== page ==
Those, who in manly sport with frantic joy
The rapid tenants of the wood destroy:
Yet has the warbling lyre in many a strain
Describ'd the active pleasures of the plain.
The moral bard of Windsor's royal groves
Sings of the hunter, and his toil approves;
Even he, whose verse to mortal eyes has given
The wrath of angels, and the wars of heaven,
Joyful has listen'd to the hounds, and horn,
Rousing with chearful peal the slumbering morn:
Nor shall with brow averse the rural Muse
To Somerville the Poet's meed refuse,
Whose skilful notes each sylvan pastime trace,
And teach the various mazes of the chace;
Whence livelier thoughts and lighter spirits rise,
Strength knits the limbs and courage fires the eyes,
Glows in the ruddy cheek a purer blood,
And rolls the tide of life a sprightlier flood.

Propitious now on Britain's favor'd isle
Though white-rob'd Peace and jocund Plenty smile;
Though while her wrath on hostile shores is hurl'd,
Unhurt she sits amidst a warring world;
Say, have the tranquil scenes which now we see
Been ever such, and must they ever be?
Ah! may not Civil Discord stalk again
With bloody footsteps o'er her ravag'd plain?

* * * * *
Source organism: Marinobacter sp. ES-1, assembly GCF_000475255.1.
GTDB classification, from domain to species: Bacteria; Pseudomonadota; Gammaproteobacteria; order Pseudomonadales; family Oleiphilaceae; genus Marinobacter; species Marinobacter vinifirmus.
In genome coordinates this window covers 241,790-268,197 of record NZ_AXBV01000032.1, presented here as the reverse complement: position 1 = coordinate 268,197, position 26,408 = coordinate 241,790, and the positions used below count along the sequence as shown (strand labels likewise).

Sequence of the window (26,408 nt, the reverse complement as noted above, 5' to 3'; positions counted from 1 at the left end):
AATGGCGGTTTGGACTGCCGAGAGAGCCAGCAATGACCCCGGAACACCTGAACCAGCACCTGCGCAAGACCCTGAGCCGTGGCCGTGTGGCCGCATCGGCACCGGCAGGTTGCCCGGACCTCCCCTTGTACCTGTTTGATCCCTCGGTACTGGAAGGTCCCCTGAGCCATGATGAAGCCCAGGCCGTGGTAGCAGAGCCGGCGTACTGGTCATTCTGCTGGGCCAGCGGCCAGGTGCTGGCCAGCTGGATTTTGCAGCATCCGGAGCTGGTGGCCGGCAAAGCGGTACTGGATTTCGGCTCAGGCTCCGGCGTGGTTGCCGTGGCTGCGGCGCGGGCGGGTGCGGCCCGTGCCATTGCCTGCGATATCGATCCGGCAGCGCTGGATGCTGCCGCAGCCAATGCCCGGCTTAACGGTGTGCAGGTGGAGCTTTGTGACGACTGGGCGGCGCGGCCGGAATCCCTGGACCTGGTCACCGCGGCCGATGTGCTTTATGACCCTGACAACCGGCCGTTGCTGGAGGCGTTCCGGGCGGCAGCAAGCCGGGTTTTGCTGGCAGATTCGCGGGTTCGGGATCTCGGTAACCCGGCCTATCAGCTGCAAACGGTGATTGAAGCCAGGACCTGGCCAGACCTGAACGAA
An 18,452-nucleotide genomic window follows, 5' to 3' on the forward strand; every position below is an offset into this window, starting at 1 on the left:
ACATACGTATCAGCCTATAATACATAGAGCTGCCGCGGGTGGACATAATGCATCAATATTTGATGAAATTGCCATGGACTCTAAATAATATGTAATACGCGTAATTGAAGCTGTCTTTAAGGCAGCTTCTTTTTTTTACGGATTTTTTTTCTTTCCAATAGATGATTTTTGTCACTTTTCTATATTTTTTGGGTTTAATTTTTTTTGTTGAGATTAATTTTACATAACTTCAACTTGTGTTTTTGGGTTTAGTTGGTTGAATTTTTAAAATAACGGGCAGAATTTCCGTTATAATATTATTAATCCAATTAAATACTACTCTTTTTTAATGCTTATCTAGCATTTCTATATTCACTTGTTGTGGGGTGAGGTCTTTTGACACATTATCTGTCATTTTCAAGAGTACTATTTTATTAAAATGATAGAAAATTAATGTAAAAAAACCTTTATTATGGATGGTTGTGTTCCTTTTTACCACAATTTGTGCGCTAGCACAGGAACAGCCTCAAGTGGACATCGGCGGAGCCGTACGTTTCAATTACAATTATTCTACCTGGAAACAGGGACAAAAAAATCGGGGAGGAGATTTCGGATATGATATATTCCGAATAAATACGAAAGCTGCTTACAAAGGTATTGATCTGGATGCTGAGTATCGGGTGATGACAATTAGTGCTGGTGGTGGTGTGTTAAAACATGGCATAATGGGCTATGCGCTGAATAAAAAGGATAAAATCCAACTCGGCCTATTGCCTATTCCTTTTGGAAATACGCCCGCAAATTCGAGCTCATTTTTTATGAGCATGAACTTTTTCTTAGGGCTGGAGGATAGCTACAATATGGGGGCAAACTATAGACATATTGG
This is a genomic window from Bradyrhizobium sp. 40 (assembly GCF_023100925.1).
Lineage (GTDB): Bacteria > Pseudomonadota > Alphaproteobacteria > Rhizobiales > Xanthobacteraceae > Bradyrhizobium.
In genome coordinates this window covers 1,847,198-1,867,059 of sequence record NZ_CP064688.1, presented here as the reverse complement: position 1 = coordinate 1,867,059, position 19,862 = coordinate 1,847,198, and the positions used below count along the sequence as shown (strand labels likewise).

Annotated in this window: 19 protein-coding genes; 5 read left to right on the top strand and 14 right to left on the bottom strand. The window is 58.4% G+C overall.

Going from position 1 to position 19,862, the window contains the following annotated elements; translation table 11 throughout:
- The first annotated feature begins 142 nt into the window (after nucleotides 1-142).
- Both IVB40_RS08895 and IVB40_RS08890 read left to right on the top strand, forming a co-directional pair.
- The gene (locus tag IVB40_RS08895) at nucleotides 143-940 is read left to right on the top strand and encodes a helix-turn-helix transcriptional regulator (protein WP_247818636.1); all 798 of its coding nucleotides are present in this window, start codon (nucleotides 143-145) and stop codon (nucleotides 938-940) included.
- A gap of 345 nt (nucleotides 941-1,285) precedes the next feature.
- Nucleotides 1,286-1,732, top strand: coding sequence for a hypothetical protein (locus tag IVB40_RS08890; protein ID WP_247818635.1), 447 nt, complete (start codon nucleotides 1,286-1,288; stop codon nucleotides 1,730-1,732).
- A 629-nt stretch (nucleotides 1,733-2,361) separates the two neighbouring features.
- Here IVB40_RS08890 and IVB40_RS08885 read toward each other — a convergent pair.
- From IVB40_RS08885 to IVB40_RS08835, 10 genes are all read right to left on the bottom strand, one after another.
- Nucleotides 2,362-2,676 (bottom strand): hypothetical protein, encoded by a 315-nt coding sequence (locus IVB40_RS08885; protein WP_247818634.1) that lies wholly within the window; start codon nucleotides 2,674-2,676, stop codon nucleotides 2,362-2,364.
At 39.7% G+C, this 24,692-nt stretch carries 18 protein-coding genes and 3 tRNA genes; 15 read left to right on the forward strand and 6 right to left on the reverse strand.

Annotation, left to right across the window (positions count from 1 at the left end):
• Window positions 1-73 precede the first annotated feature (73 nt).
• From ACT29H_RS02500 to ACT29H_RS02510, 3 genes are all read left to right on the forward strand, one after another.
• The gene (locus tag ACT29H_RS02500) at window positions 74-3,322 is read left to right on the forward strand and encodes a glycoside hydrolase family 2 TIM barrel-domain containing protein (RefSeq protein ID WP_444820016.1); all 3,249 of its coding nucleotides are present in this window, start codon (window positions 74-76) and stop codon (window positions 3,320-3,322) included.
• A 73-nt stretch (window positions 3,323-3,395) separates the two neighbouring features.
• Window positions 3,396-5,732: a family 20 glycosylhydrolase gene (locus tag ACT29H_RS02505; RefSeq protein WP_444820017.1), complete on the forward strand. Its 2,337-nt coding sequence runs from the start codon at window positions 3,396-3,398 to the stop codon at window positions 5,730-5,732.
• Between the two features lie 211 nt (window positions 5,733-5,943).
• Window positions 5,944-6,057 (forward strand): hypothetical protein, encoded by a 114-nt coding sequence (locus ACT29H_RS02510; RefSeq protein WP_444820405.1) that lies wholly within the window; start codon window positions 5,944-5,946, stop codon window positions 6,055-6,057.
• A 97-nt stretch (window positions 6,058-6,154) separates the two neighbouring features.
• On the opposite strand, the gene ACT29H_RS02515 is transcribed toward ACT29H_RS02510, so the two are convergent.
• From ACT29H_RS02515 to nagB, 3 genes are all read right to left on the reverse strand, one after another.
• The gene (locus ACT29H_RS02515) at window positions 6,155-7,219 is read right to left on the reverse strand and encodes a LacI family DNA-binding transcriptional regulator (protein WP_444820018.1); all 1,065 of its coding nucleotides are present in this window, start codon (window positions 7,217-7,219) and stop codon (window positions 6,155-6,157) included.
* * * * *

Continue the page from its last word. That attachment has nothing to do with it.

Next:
Or fell invasion waste her fenceless coast,
Her guardian Fleet by adverse tempests toss'd?
Then, if our country's bleeding breast demands
The aid of dauntless breasts, and ready hands,
To the stout race who haunt the hill and dale
Will nothing then the hunter's toil avail?—
While round her feeble votary's drooping brow
What verdant wreaths shall letter'd sloth bestow?
In vain may Patriot Zeal the bosom warm,
If pale disease unnerve the willing arm:
While the bold youth whose hardy frame defies
The force of fighting winds and angry skies;
Who braving winter's rage pursues the chace,
The sleety tempest rattling in his face;
Or when the dog-star shoots his sultry rays,
Rages unconquer'd by the scorching blaze;
Shall, if he lead Britannia's rustic train,
To the dread conflict of some bloody plain,
Shrink not, though summer suns their beams unfold,
Or biting frosts intensely pierce with cold,
But Freedom's call with stedfast march pursue
Through noontide's sultry heat, or midnight's chilling dew.

Too much the enervate bards of modern days
Attune to slothful ease their moral lays;
The seats of ancient lore their favorite theme,
Lyceum's shade, and hoary Academe;